The European Union is testing the waters for a sweeping overhaul of the world’s biggest carbon market that is set to drive up prices and extend the system to cover ships.
The European Commission is drafting a law to align the EU Emissions Trading System with the Green Deal’s objective of reaching climate neutrality by 2050 and opened a public consultation on the measures on Friday. The process sheds some light on the scenarios the EU regulatory arm is considering to strengthen the cap-and-trade program, where prices more than tripled over the past three years.
The measures could include new financial instruments to support innovative technologies. For the existing system, policy makers are seeking feedback on a one-off reduction in the EU ETS pollution cap and increasing the pace at which emission limits shrink every year. They also are weighing cancellation of CO2 permits in a special reserve, strengthening the reserve and an early application of a tighter emissions cap, for example in 2023 rather than later. Those measures would tighten supply in the system.
“The most decisive thing the Commission could do would be to go for a one-off reduction in the cap in, say, 2023, as that would make the market realize that things need to get serious already now, today,” said Mark Lewis, global head of sustainability research at BNP Paribas.
The challenge for the EU is to design the complex reform in a way that puts the carbon market in sync with a proposed stricter carbon-reduction goal for 2030 while ensuring the bloc’s businesses remain competitive with their rivals abroad. The commission wants to accelerate emission cuts across the economy to at least 55% by the end of the next decade from 1990 levels. The current target is to lower them by 40%.
Started 15 years ago, the EU carbon market is the region’s flagship climate policy tool and covers about 45% of its greenhouse gas emissions. It imposes gradually shrinking pollution limits on almost 12,000 facilities owned by utilities and manufacturers and also covers CO2 discharges from airlines.
Under the existing climate goal for 2030, emissions from companies in the EU ETS will shrink by 43% compared with 2005 levels. The new headline target of 55% would require a 63% cut in sectors currently included in the carbon market.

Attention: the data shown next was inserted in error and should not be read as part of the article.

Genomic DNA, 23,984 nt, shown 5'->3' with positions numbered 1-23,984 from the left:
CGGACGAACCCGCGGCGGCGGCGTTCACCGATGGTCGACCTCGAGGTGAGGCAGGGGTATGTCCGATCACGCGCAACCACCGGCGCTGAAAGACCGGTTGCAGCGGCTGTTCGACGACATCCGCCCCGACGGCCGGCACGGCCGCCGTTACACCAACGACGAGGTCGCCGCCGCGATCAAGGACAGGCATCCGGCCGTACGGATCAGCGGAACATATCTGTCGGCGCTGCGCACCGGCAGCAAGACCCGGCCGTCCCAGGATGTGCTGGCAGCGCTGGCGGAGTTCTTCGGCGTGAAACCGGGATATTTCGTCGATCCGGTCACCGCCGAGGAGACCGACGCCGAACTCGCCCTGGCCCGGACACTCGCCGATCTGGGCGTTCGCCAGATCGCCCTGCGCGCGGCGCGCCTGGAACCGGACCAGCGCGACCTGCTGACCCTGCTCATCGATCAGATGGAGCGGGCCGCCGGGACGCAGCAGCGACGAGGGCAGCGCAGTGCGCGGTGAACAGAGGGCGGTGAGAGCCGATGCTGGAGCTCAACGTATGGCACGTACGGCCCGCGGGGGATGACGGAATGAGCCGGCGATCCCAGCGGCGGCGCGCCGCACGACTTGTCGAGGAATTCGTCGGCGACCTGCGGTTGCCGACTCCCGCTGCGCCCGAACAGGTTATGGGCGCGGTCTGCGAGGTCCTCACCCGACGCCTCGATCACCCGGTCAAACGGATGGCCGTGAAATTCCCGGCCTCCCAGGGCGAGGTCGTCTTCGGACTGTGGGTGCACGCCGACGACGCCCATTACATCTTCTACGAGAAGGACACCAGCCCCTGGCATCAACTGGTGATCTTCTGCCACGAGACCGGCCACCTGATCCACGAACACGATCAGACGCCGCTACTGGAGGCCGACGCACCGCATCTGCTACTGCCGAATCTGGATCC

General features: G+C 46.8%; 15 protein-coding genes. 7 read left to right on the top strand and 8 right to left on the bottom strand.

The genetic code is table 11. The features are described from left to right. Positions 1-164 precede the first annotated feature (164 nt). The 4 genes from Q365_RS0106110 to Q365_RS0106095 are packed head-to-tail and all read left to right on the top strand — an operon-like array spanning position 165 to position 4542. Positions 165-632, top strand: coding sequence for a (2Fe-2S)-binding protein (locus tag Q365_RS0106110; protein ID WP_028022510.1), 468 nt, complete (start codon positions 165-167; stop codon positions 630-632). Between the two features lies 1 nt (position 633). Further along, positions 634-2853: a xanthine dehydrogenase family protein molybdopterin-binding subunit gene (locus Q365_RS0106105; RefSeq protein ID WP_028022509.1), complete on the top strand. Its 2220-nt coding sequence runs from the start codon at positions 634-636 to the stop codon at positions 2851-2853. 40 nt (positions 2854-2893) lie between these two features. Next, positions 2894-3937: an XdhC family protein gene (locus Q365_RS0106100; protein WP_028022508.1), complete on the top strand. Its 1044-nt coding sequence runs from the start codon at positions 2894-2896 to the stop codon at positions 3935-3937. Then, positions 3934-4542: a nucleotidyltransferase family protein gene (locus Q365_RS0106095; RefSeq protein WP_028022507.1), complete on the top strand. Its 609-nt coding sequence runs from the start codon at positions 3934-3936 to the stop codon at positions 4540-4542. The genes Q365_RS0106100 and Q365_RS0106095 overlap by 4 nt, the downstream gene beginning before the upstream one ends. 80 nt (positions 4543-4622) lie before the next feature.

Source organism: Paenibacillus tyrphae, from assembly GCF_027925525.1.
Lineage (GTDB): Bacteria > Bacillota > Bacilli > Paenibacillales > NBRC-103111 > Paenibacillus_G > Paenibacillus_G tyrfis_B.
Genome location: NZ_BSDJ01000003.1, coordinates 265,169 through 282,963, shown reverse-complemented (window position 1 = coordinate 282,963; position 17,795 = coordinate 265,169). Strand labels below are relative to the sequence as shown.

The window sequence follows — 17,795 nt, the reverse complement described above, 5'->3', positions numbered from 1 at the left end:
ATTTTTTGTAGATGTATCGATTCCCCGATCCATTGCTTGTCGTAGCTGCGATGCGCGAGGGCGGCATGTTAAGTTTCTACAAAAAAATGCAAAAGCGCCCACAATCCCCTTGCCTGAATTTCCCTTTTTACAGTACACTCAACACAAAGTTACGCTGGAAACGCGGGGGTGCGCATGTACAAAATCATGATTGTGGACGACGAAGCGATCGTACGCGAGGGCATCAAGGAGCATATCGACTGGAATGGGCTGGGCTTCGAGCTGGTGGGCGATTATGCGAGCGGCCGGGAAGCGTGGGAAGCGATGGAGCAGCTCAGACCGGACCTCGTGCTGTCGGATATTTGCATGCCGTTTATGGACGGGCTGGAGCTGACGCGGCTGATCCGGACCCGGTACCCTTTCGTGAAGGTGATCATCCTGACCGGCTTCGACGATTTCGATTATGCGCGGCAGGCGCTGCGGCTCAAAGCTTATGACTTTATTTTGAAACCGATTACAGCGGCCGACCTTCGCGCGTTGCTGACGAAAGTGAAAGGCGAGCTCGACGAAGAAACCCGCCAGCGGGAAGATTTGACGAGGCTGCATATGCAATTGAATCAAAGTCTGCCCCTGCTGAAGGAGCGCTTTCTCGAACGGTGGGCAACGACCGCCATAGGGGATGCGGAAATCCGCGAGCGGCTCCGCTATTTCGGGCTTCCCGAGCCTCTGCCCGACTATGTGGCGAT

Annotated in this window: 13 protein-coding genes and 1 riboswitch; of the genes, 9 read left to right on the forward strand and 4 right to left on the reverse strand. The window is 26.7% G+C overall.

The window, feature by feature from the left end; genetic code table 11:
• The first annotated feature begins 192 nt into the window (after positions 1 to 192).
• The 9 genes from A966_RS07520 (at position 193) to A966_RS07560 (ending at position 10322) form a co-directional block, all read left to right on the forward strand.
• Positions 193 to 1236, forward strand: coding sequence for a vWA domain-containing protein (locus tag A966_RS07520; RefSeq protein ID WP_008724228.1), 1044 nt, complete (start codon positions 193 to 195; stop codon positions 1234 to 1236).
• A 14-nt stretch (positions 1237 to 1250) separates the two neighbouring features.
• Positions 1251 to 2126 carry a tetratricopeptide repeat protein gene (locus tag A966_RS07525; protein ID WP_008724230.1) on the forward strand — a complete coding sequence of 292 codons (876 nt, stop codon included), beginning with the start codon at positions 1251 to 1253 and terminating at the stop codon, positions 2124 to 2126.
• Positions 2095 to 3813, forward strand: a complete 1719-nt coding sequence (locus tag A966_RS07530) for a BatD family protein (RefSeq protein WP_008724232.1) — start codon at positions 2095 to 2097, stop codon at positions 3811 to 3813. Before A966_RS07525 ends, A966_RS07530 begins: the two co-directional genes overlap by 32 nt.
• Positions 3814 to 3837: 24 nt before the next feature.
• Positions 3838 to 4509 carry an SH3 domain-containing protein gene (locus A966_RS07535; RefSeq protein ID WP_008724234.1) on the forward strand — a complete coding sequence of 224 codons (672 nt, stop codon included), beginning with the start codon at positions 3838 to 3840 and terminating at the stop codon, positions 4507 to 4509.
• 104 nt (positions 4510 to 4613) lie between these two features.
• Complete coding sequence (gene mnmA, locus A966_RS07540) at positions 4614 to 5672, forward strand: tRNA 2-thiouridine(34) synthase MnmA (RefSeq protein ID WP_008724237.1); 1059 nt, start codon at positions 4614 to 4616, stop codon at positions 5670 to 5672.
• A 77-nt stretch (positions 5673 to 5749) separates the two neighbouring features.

To reach that level, a “big one-off reduction in the cap” in 2023 could be accompanied by increasing the rate at which the annual pollution limit in the program shrinks each year, according to Lewis. The so-called Linear Reduction Factor is 1.74% in the eight-year trading period through the end of this year and will rise to 2.2% from next year.
For Lewis, the second-best option would be to maintain for longer than planned tougher parameters of the Market Stability Reserve, a mechanism designed to alleviate the supply of surplus permits. The MSR absorbs 24% of carbon allowances in circulation each year until 2023, falling then to 12%. The commission is analyzing a scenario of keeping the higher rate beyond 2023 while also asking for feedback on sticking to the current regulation, lowering the rate or increasing it further.
Keeping the 24% rate until 2030 would be consistent with the stricter climate target the EU is seeking and would translate into a 65% cut in emissions from sectors covered by the CO2 market compared with 2005 levels, Lewis said.
The commission is also seeking opinions on whether the current provision on canceling permits in the MSR should be maintained. That would mean limiting the number of CO2 permits in the reserve to a level no higher than the auction volumes in previous year. Holdings above that level would lose their validity within the system.
Investors, national governments, experts, individuals and non-governmental organizations have until Feb. 5 to submit their feedback. The commission plans to propose a law to overhaul the carbon market in June.
As part of the revision, the EU is also drafting a plan to put a price on emissions from shipping, an ever-growing source of pollution. Options include extending the carbon market to cover maritime transport, setting up a specific emissions trading system for shipping or introducing a tax at the EU level.
While the commission had already signaled it will consider including “at least intra-EU” maritime transport in its carbon market, it’s also seeking feedback on whether voyages between Europe and ports outside the region should be addressed by carbon pricing.
“As carbon pricing will not be able to address all barriers to the deployment of low and zero emissions solutions, a basket of other complementary policy actions at EU level are needed to trigger further investments in clean energy technologies and infrastructure,” the commission said, signaling it will look into laws on mobility, transport fuels and energy taxes to ensure synergies.